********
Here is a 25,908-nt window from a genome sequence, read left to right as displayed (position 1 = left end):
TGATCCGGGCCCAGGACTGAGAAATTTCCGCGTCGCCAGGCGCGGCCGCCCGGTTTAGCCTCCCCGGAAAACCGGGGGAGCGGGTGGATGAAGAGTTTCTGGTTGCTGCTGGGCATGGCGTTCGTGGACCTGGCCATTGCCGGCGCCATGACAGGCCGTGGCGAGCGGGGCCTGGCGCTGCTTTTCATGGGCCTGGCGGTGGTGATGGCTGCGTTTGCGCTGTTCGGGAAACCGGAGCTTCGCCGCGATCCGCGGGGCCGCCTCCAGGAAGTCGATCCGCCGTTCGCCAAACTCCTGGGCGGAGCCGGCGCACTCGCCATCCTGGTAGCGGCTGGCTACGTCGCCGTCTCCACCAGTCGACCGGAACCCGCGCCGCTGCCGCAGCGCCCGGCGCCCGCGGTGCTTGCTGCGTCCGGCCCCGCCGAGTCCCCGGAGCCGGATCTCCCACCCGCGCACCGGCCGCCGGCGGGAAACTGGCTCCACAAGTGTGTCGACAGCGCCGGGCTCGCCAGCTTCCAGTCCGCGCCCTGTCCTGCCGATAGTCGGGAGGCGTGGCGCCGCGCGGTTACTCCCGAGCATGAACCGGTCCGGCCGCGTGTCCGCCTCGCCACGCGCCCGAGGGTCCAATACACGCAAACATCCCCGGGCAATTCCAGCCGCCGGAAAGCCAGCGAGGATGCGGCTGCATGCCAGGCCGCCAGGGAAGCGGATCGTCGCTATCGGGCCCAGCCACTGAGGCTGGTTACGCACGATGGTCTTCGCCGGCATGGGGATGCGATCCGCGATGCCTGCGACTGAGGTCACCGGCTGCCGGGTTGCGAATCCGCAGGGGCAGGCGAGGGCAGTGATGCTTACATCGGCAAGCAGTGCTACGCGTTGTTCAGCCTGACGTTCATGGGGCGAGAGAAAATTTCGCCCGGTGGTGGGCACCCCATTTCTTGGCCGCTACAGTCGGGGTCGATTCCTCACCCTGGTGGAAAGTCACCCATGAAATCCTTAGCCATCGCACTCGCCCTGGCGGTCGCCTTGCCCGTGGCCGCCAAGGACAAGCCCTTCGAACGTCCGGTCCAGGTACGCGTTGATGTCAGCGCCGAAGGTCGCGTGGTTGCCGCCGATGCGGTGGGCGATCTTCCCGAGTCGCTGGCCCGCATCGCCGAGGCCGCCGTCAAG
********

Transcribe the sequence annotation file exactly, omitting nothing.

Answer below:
Here is a 25,908-nt window from a genome sequence, read left to right as displayed (position 1 = left end):
TGATCCGGGCCCAGGACTGAGAAATTTCCGCGTCGCCAGGCGCGGCCGCCCGGTTTAGCCTCCCCGGAAAACCGGGGGAGCGGGTGGATGAAGAGTTTCTGGTTGCTGCTGGGCATGGCGTTCGTGGACCTGGCCATTGCCGGCGCCATGACAGGCCGTGGCGAGCGGGGCCTGGCGCTGCTTTTCATGGGCCTGGCGGTGGTGATGGCTGCGTTTGCGCTGTTCGGGAAACCGGAGCTTCGCCGCGATCCGCGGGGCCGCCTCCAGGAAGTCGATCCGCCGTTCGCCAAACTCCTGGGCGGAGCCGGCGCACTCGCCATCCTGGTAGCGGCTGGCTACGTCGCCGTCTCCACCAGTCGACCGGAACCCGCGCCGCTGCCGCAGCGCCCGGCGCCCGCGGTGCTTGCTGCGTCCGGCCCCGCCGAGTCCCCGGAGCCGGATCTCCCACCCGCGCACCGGCCGCCGGCGGGAAACTGGCTCCACAAGTGTGTCGACAGCGCCGGGCTCGCCAGCTTCCAGTCCGCGCCCTGTCCTGCCGATAGTCGGGAGGCGTGGCGCCGCGCGGTTACTCCCGAGCATGAACCGGTCCGGCCGCGTGTCCGCCTCGCCACGCGCCCGAGGGTCCAATACACGCAAACATCCCCGGGCAATTCCAGCCGCCGGAAAGCCAGCGAGGATGCGGCTGCATGCCAGGCCGCCAGGGAAGCGGATCGTCGCTATCGGGCCCAGCCACTGAGGCTGGTTACGCACGATGGTCTTCGCCGGCATGGGGATGCGATCCGCGATGCCTGCGACTGAGGTCACCGGCTGCCGGGTTGCGAATCCGCAGGGGCAGGCGAGGGCAGTGATGCTTACATCGGCAAGCAGTGCTACGCGTTGTTCAGCCTGACGTTCATGGGGCGAGAGAAAATTTCGCCCGGTGGTGGGCACCCCATTTCTTGGCCGCTACAGTCGGGGTCGATTCCTCACCCTGGTGGAAAGTCACCCATGAAATCCTTAGCCATCGCACTCGCCCTGGCGGTCGCCTTGCCCGTGGCCGCCAAGGACAAGCCCTTCGAACGTCCGGTCCAGGTACGCGTTGATGTCAGCGCCGAAGGTCGCGTGGTTGCCGCCGATGCGGTGGGCGATCTTCCCGAGTCGCTGGCCCGCATCGCCGAGGCCGCCGTCAAG